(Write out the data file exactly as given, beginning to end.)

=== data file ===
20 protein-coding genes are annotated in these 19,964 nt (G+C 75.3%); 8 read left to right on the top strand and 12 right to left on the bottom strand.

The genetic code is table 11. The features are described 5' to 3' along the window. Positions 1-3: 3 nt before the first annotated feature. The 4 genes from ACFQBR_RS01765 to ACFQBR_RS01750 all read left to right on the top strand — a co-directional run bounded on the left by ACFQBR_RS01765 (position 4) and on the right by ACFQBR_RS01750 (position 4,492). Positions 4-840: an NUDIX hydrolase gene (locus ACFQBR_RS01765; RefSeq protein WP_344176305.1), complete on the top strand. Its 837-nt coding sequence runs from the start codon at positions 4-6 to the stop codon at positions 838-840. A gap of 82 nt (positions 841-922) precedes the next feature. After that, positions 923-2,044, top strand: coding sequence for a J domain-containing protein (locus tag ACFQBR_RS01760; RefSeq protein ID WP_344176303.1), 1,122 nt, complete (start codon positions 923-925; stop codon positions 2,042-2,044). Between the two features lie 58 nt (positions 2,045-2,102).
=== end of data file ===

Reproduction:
20 protein-coding genes are annotated in these 19,964 nt (G+C 75.3%); 8 read left to right on the top strand and 12 right to left on the bottom strand.

The genetic code is table 11. The features are described 5' to 3' along the window. Positions 1-3: 3 nt before the first annotated feature. The 4 genes from ACFQBR_RS01765 to ACFQBR_RS01750 all read left to right on the top strand — a co-directional run bounded on the left by ACFQBR_RS01765 (position 4) and on the right by ACFQBR_RS01750 (position 4,492). Positions 4-840: an NUDIX hydrolase gene (locus ACFQBR_RS01765; RefSeq protein WP_344176305.1), complete on the top strand. Its 837-nt coding sequence runs from the start codon at positions 4-6 to the stop codon at positions 838-840. A gap of 82 nt (positions 841-922) precedes the next feature. After that, positions 923-2,044, top strand: coding sequence for a J domain-containing protein (locus tag ACFQBR_RS01760; RefSeq protein ID WP_344176303.1), 1,122 nt, complete (start codon positions 923-925; stop codon positions 2,042-2,044). Between the two features lie 58 nt (positions 2,045-2,102).